Career: Investigation and Redesign of Nonribosomal Peptide Synthetases

Grants and Contracts Details


The engineering of natural product biosynthetic pathways is a promising direction for the development and production of new structurally diverse biologically active compounds. However, the lack of mechanistic information on many enzymes of complex biosynthetic pathways continues to hinder our ability to manipulate these machineries. To address this fundamental problem, we propose to study the thiocoraline biosynthetic pathway through in vitro reconstitution and manipulation of its individual steps. Thiocoraline is a bisintercalator natural product composed of two unusual heteroaromatic units, the 3-hydroxyquinaldic acids (3HQA) that are appended to a nonribosomally biosynthesized peptidic core.1, 2 Quinaldic, indolic, and quinoxaline-2-carboxylic appendages (Fig. 1A) that are derived from L-Trp are found in various natural products, including bisintercalators3 and thiopeptide antibiotics.4 In Aim 1, we propose to delineate the sequential enzymatic steps required to convert L-Trp into 3HQA (Fig. 1B). The detailed biochemical characterization of the unique enzymatic transformations of this pathway will (i) make important contribution to decipher novel mechanistic features, and (ii) establish the groundwork for the genetic manipulation of L-Trp derivatization in other systems that could be used in producing diverse new compounds through combinatorial biosynthesis. The peptidic core of nonribosomal peptide (NRP) natural products such as thiocoraline is biosynthesized by large multifunctional enzyme complexes, the nonribosomal peptide synthetases (NRPSs). During NRP formation, the highly substrate specific NRPS adenylation (A) domains dictate the identity of the proteogenic and non-proteogenic amino acid building blocks to be incorporated into the growing natural product. Recently, it was shown that the small MbtH-like proteins5 found in hundreds of bacterial NRPS gene clusters contribute to stimulation of amino acid adenylation by A domains that are otherwise inefficient.6-8 However, the mechanism of this stimulation is still unknown. Unusual A domains interrupted by insertion of part of methyltransferase, oxidase, or ketoreducase enzymes have also been reported and proposed to be involved in NRP biosynthesis, but only one of them has been briefly biochemically investigated. Thus, to develop A domains as biosynthetic tools (Aim 2) we need to (a) understand the mechanism of the stimulation of their activity by MbtH-like proteins and explore the potential of cognate and noncognate MbtH-like protein/A domain pairs, (b) gain insight into the function of interrupted A domains, and (c) develop A domains with broad or altered substrate specificity. Aim 1: In vitro reconstitution of the 3HQA biosynthetic pathway. There were originally two proposed routes for the biosynthesis of 3HQA from L-Trp.3 Using both biochemical and gene deletion studies, we recently obtained sufficient evidence to suggest that 3HQA arises from a series of rearrangements carried out by eight enzymes (TioK, T, I, Q, F, L or M, G, and H) (Fig. 1B). Briefly, in the proposed pathway, L-Trp is first converted to â-hydroxykynurenine by consecutive action of the TioK/TioT pair of enzymes, TioI, TioQ, TioF, and TioL or TioM. The transformation of â-hydroxykynurenine into 3HQA is then proposed to occur by cyclization by TioG and final elimination of the 4-hydroxy moiety by TioH. We have already preliminarily biochemically characterized the TioF,9 the T domain of TioK, TioQ, and TioP enzymes and showed that TioP is likely not involved in 3HQA production.10 We now propose to biochemically study the remaining enzymes in the pathway: the cytochrome P450 TioI, the potential deformylase TioL, the kynurenine aminotransferase TioG, and the oxidoreductase TioH. Aim 2: Biochemical, engineering, and structural studies of adenylation (A) domains and their cognate MbtH-like proteins. Our specific objectives are: (a) biochemical and structural studies of cognate and non-cognate MbtH-like protein/A domain pairs, (b) biochemical characterization of interrupted A domains, and (c) engineering of A domain with relaxed or altered substrate specificity. Our biochemical, engineering, and structural studies will clarify the key structural features required for A domain activity and specificity. The studies of this proposal will likely lead to new tools for rational engineering and manipulation of NRPS assembly-lines.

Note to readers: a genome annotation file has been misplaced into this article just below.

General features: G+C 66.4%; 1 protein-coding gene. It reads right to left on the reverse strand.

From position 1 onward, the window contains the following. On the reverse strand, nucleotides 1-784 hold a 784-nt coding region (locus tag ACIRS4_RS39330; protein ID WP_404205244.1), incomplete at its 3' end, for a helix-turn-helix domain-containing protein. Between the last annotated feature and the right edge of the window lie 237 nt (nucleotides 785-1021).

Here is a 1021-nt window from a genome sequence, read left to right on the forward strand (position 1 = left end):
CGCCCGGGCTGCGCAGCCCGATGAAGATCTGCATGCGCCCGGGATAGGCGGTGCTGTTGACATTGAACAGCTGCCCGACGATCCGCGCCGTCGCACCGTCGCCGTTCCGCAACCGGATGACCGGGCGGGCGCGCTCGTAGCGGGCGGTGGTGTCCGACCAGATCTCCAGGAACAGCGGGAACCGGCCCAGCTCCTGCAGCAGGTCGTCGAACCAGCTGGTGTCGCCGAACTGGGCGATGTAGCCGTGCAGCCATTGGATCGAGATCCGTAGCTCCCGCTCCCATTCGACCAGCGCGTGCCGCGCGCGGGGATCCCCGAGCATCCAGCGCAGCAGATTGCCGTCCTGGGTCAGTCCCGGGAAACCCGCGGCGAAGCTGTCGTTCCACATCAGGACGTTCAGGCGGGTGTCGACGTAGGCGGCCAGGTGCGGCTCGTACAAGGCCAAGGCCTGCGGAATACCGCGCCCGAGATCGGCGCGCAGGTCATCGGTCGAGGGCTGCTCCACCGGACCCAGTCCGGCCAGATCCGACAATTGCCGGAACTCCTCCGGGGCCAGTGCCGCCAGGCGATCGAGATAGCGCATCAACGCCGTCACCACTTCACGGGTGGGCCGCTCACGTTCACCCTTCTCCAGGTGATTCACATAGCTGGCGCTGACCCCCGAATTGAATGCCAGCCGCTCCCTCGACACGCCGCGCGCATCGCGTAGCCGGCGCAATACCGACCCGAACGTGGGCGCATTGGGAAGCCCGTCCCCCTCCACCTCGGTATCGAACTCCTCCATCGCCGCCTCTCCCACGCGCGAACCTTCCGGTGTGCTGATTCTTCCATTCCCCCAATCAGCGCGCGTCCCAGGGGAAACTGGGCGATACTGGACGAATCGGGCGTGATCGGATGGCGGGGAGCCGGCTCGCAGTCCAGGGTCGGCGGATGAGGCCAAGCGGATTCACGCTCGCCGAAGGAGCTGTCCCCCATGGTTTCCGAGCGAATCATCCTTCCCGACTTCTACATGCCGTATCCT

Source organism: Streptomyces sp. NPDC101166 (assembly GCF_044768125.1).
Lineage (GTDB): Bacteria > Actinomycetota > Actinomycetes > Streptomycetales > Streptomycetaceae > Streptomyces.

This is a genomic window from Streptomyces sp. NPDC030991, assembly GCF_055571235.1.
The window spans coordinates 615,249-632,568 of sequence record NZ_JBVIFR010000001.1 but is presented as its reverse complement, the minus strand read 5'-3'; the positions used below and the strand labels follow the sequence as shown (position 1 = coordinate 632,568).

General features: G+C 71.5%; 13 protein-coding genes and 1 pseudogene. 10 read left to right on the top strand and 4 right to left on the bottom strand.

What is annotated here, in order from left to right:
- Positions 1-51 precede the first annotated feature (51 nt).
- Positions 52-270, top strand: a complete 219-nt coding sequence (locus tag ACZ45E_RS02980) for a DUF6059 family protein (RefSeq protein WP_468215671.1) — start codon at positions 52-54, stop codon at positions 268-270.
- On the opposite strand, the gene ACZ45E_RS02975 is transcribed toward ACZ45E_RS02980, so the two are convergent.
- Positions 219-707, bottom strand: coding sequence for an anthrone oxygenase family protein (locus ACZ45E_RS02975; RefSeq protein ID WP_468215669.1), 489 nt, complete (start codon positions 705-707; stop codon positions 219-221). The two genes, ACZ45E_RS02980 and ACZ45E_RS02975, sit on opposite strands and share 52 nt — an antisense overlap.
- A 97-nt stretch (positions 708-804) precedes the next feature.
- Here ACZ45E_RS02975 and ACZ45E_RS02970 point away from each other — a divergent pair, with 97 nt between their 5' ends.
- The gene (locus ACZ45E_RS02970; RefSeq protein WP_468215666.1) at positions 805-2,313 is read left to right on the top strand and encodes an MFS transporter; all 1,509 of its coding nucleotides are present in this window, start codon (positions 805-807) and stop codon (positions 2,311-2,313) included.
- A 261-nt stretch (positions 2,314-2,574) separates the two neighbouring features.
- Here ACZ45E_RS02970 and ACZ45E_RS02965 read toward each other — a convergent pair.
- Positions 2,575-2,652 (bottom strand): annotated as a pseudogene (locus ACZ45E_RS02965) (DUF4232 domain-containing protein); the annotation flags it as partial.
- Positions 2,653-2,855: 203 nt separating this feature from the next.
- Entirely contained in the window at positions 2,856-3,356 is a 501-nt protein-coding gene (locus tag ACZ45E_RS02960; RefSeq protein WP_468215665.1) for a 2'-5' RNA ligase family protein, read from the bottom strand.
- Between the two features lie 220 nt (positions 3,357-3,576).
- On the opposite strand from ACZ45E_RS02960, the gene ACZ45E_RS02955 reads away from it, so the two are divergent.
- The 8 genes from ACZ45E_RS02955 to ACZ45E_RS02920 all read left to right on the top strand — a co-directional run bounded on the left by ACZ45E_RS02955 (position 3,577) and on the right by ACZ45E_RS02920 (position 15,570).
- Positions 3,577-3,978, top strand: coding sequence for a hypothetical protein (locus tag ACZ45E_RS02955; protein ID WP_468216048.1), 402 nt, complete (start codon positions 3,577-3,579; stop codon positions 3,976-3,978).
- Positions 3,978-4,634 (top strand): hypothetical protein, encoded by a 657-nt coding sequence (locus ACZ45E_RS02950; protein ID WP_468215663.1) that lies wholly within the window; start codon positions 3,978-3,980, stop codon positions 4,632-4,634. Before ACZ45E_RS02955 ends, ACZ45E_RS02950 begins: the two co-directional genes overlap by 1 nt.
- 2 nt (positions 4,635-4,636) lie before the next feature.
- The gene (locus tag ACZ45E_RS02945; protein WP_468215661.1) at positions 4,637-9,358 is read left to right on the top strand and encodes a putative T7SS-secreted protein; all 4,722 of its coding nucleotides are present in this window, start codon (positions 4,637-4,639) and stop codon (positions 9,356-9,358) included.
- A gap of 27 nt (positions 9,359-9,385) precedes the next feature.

Effective start/end date4/1/133/31/17


  • National Science Foundation: $593,537.00


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